A young Russian recently arrived in Nice, Lydia Delectorskaya is initially employed by Matisse as a studio assistant in 1930, while he is working on The Dance for the Barnes Foundation. Although she sits for the artist once in 1934, she really only becomes his model in the following year. In The Dream, he shows her in what is to be his favourite pose, her head resting on her crossed arms surrendered to the gaze. This canvas is Lydia’s inauguration into Matisse’s painting, to which she was to be intimately bound for the rest of his life. In the same period, he develops a series of enormously sensual line life drawings of her, in which he returns to the theme of the “painter and his model” and develops the deconstruction approaches started at the beginning of the century. The presence of a mirror in the composition allows the reflection of the model and the hints of the artist’s presence to be mixed in a continuum of lines, which he explores until 1937. It is at this time that Lydia poses again for a major canvas, Large Blue Dress and Mimosas, in which Matisse paints with relish the dress and the ruffles in a set of drawings seeking harmony between pose and facial expression.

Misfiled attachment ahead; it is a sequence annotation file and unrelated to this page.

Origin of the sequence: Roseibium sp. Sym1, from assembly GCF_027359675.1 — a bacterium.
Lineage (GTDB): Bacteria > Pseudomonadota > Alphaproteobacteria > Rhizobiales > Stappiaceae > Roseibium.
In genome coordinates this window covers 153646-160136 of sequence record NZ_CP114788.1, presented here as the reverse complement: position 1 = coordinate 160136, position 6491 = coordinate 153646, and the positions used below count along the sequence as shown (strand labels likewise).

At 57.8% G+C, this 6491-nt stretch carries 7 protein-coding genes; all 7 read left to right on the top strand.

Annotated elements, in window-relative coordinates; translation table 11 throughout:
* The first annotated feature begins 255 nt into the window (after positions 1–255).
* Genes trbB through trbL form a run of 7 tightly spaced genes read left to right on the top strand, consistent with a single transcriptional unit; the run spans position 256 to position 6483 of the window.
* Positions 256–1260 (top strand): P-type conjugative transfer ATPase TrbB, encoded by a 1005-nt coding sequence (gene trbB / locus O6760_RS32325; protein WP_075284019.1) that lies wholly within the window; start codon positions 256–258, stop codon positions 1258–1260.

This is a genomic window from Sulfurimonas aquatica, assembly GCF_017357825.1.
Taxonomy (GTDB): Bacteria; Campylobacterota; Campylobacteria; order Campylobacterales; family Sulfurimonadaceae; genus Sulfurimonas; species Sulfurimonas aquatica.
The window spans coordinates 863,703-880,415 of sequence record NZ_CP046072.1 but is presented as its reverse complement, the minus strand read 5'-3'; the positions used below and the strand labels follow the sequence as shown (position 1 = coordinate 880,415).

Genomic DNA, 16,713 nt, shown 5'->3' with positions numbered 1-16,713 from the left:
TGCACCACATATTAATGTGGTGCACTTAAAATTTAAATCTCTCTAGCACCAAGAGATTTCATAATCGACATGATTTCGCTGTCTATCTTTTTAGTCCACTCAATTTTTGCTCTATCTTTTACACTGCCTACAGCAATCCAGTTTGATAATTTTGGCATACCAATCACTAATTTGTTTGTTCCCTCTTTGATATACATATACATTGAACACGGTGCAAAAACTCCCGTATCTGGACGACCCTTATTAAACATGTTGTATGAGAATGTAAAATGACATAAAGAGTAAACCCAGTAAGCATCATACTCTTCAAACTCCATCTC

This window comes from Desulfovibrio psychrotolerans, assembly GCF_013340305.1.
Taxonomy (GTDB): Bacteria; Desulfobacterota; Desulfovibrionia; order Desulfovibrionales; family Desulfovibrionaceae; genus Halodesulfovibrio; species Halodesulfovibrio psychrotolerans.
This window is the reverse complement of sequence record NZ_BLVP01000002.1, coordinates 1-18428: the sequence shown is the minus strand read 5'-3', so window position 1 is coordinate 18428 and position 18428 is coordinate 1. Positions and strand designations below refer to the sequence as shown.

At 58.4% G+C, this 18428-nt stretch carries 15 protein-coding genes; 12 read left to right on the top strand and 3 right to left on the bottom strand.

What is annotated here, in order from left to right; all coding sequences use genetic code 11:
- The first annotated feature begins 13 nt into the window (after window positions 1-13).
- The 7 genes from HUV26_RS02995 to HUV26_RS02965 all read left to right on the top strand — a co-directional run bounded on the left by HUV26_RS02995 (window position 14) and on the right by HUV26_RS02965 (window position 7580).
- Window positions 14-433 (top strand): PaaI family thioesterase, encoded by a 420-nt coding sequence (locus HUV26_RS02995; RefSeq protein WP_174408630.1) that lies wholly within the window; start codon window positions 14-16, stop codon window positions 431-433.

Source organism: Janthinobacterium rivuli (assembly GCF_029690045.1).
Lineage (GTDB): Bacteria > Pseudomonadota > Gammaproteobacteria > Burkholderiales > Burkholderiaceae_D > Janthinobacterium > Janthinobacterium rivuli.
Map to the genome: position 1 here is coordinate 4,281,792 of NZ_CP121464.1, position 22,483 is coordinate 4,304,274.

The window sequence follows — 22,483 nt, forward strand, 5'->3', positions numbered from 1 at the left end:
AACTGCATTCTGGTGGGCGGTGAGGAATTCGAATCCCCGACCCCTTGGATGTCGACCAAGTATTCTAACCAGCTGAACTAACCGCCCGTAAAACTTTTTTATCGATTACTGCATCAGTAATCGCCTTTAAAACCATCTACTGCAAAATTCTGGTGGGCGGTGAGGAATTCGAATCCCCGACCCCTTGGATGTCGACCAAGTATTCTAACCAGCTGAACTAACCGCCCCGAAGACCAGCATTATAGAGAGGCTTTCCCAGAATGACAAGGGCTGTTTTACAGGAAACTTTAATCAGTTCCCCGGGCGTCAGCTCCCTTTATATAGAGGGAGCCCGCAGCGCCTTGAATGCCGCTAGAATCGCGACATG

The Romanian blouse